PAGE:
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Also known as: BCR/ABL; bcr-abl Oncogene; Philadelphia Chromosome
Formal name: BCR-ABL1 Fusion

The Test Sample

What is being tested?

BCR-ABL1 refers to a gene sequence found in an abnormal chromosome 22 of some people with certain forms of leukemia. Unlike most cancers, the cause of chronic myelogenous leukemia (CML) and some other leukemias can be traced to a single, specific genetic abnormality in one chromosome. The presence of the gene sequence known as BCR-ABL1 confirms the diagnosis of CML and a form of acute lymphoblastic lymphoma (ALL).

Humans have 23 pairs of chromosomes containing inherited genetic information. Those genes contain the blueprints, in the form of DNA, for producing the proteins that our bodies rely on to function properly. While some genetic abnormalities are inherited, they can also come from changes that occur to genes or chromosomes after a person is born. This can happen through exposure to various environmental factors (e.g., radiation, certain chemicals) but more often for unknown reasons.

The BCR-ABL1 gene sequence is one such acquired change that is formed when pieces of chromosome 9 and chromosome 22 break off and switch places. When this occurs, the ABL1 region in chromosome 9 fuses with the BCR gene region in chromosome 22. This type of change is called a reciprocal translocation and is often abbreviated as t(9;22). The resulting chromosome 22 that has the BCR-ABL1 gene sequence is known as the Philadelphia (Ph) chromosome because that is where it was first discovered.

The resulting Philadelphia chromosome or BCR-ABL1 gene encode an abnormal protein that is responsible for the development of CML and a type of ALL. At diagnosis, 90-95% of cases of CML show a characteristic t(9;22) BCR-ABL1 reciprocal chromosomal translocation. About one in four adults with ALL have the translocation.

The protein formed by BCR-ABL1 is a type of enzyme called a tyrosine kinase. That enzyme is responsible for the uncontrolled growth of leukemic cells. When large numbers of abnormal leukemic cells start to crowd out the normal blood cell precursors in the bone marrow, signs and symptoms of leukemia start to emerge. Treatment of these leukemias typically involves a tyrosine kinase inhibitor (TKI).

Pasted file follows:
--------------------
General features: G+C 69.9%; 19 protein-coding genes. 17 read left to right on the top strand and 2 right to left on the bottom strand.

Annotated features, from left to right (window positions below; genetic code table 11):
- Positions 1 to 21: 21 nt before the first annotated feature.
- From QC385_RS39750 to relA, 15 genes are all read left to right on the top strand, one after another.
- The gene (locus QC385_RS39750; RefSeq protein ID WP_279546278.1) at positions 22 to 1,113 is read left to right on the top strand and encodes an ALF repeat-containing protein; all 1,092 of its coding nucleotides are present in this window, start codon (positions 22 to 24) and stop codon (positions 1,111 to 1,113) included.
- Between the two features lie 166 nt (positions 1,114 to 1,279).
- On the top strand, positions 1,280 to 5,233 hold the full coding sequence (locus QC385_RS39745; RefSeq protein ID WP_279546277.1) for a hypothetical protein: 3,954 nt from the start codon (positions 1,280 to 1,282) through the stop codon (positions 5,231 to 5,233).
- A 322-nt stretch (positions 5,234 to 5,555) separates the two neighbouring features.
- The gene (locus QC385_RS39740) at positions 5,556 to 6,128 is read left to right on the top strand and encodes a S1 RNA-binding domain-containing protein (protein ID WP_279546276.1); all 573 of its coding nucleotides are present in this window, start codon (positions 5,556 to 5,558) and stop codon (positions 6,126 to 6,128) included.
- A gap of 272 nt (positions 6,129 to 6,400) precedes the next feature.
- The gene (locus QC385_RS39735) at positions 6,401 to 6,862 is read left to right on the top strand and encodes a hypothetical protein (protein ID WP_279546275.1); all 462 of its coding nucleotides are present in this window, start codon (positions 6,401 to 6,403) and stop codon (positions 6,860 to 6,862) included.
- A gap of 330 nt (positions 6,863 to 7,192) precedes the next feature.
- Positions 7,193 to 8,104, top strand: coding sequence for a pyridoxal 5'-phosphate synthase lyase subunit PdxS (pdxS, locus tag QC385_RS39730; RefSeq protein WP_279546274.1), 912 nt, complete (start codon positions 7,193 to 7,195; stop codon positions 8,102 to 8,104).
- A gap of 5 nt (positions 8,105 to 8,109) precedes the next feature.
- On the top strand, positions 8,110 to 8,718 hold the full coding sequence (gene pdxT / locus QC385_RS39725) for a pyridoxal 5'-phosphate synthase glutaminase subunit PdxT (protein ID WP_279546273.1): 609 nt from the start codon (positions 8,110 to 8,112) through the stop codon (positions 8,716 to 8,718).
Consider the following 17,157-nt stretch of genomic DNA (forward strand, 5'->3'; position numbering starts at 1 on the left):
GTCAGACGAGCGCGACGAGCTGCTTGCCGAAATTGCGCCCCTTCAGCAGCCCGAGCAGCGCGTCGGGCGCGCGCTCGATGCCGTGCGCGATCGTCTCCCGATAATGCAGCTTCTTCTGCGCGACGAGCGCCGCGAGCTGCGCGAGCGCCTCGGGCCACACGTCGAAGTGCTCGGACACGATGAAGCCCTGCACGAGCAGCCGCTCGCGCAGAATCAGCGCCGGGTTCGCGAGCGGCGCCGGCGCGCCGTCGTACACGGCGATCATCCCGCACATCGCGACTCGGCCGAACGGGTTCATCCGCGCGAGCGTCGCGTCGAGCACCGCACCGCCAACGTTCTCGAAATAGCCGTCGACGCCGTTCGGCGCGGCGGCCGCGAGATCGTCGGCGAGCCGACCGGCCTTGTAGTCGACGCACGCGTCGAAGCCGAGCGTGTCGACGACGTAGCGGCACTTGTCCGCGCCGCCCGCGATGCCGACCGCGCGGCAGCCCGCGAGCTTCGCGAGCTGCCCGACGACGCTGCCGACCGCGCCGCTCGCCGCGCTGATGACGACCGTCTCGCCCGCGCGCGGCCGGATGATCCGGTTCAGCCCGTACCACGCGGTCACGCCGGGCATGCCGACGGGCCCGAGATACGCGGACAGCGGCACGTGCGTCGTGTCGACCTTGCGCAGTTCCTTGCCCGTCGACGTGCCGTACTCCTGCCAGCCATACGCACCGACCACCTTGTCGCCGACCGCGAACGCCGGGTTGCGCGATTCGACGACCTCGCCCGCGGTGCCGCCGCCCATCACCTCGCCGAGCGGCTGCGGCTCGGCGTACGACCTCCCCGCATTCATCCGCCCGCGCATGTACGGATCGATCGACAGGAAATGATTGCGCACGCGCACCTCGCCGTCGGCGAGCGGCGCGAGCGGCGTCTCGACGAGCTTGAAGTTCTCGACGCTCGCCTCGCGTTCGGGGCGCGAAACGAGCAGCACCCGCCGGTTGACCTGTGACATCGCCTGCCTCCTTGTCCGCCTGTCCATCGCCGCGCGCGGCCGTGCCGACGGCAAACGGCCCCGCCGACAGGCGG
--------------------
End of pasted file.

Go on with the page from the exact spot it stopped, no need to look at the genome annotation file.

Testing for BCR-ABL1 detects the Philadelphia chromosome and BCR-ABL1 fusion gene or its transcripts, which are the RNA copies made by the cell from the abnormal stretches of DNA. The presence of the BCR-ABL1 abnormality confirms the clinical diagnosis of CML, a type of ALL, and rarely acute myeloid leukemia (AML).

There are several different types of BCR-ABL1 tests available, including:

  • Cytogenetics (chromosome analysis or karyotyping)
    This test looks at chromosomes under a microscope to detect structural and/or numerical abnormalities. For example, the Philadelphia chromosome looks shorter than normal. Cells in a sample of blood or bone marrow are grown in the laboratory and then examined to determine if the Philadelphia chromosome is present. Other chromosomal abnormalities can also be detected.
  • Fluorescence in situ hybridization (FISH)
    This test method uses fluorescent dye-labeled probes to "light up" the BCR-ABL1 gene sequence when it is present. It can also determine the percentage of blood or bone marrow cells that contain the abnormal, fused BCR-ABL1 gene.
  • Genetic molecular testing (qualitative or quantitative)
    Polymerase chain reaction (PCR)-based qualitative and quantitative tests detect and measure the BCR-ABL1 gene in leukemia cells taken from blood or bone marrow samples.
  • Secondary mutations within the BCR-ABL1 are known to cause resistance to therapy. These can be detected by DNA sequencing methods.

How is the sample collected for testing?

A blood sample is obtained by inserting a needle into a vein in the arm or a bone marrow sample is collected using a bone marrow aspiration and/or biopsy procedure.

NOTE: If undergoing medical tests makes you or someone you care for anxious, embarrassed, or even difficult to manage, you might consider reading one or more of the following articles: Coping with Test Pain, Discomfort, and Anxiety, Tips on Blood Testing, Tips to Help Children through Their Medical Tests, and Tips to Help the Elderly through Their Medical Tests.

Another article, Follow That Sample, provides a glimpse at the collection and processing of a blood sample and throat culture.

Is any test preparation needed to ensure the quality of the sample?

No test preparation is needed.